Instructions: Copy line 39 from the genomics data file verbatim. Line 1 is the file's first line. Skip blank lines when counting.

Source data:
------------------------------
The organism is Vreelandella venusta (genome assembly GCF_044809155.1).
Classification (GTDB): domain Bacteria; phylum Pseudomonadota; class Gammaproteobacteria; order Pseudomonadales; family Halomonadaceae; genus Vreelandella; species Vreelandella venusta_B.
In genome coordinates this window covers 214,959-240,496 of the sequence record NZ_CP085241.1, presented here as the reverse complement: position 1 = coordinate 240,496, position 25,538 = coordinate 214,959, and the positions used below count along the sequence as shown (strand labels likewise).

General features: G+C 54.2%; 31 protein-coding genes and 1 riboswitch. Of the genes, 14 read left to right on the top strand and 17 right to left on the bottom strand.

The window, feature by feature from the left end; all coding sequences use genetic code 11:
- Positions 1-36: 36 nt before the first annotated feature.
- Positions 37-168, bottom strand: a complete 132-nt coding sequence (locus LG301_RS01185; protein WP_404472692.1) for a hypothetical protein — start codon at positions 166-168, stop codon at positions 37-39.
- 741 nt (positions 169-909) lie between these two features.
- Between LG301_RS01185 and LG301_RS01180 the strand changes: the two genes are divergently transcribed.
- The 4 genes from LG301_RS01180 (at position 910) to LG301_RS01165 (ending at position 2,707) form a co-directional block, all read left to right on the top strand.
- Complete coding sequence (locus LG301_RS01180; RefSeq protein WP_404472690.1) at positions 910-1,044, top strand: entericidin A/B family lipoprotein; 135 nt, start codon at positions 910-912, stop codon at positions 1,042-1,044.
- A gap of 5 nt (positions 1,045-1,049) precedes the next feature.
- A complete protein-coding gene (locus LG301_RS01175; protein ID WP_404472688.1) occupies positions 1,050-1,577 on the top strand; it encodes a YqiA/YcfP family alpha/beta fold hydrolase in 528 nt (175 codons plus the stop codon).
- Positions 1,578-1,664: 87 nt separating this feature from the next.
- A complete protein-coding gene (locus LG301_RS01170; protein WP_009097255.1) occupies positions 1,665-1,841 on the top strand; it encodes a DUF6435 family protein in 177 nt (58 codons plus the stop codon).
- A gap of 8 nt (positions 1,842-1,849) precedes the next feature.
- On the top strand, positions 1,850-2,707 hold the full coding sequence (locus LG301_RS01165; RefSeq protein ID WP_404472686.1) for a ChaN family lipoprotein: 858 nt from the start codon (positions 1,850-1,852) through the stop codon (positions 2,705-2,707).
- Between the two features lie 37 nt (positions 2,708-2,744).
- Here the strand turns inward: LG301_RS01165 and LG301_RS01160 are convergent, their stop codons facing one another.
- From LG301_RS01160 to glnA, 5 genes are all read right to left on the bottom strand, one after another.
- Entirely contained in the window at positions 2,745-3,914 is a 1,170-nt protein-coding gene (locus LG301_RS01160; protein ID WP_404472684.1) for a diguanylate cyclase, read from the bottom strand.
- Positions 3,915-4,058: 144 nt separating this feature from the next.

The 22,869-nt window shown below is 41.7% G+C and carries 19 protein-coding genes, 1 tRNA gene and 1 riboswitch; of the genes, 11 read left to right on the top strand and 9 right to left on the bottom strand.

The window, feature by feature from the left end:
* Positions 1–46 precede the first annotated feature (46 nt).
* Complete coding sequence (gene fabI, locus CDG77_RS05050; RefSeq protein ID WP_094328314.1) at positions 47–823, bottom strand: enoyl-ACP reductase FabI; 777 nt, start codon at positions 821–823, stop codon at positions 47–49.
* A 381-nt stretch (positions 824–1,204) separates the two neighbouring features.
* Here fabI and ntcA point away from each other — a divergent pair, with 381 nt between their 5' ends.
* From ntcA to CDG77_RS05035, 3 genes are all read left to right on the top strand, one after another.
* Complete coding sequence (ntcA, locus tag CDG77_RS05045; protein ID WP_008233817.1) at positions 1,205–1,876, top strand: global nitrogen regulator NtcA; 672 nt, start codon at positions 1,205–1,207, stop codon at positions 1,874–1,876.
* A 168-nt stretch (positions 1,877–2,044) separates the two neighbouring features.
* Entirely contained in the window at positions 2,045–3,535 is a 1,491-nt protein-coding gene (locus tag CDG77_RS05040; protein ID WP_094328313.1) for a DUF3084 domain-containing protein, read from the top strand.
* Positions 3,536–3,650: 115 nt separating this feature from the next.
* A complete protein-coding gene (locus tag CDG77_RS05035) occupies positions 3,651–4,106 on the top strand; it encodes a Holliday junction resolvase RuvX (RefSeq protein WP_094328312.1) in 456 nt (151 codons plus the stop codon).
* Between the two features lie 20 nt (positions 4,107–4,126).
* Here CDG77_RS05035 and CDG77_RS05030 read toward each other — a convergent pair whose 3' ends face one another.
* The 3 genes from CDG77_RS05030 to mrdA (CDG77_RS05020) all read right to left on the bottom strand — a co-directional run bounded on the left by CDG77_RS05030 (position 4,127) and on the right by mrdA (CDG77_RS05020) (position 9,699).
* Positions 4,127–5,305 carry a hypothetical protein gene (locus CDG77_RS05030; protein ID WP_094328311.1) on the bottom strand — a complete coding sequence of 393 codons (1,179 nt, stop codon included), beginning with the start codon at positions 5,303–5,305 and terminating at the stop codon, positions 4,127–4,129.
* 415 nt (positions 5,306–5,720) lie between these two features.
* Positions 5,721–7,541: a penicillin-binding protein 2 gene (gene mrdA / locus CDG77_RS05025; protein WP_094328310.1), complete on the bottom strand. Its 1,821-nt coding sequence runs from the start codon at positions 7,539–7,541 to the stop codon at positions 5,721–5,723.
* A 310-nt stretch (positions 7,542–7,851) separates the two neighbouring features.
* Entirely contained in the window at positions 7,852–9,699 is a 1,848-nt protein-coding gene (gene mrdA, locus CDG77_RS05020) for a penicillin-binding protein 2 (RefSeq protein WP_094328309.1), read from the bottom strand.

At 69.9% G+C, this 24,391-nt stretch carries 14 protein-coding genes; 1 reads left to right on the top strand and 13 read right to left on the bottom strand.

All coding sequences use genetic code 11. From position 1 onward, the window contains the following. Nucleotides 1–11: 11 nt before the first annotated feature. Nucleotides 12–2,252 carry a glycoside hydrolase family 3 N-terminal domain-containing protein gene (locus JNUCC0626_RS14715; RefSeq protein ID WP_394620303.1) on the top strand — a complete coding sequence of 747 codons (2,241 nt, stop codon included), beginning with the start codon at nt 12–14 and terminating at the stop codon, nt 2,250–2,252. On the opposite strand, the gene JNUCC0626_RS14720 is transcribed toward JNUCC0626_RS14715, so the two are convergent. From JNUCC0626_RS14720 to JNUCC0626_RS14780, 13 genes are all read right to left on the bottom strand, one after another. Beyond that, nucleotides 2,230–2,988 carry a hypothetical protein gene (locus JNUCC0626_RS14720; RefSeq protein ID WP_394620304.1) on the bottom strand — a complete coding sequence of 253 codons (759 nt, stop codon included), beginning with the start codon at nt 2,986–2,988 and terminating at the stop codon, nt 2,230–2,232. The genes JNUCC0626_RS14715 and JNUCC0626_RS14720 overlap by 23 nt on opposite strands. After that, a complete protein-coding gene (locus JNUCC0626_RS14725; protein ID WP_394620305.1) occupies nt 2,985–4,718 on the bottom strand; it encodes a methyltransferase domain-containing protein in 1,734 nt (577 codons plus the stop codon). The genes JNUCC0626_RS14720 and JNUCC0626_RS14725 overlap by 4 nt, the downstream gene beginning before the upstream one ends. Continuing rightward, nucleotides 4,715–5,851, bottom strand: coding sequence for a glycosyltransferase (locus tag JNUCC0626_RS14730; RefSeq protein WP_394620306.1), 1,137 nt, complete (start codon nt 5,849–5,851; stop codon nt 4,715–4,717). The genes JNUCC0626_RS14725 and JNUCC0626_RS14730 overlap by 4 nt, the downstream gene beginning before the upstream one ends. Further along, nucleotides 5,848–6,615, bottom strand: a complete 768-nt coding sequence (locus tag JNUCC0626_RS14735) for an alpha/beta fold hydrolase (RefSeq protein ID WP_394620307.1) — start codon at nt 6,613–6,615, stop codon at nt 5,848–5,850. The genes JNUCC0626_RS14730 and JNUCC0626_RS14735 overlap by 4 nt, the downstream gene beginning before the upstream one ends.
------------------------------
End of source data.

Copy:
* 415 nt (positions 5,306–5,720) lie between these two features.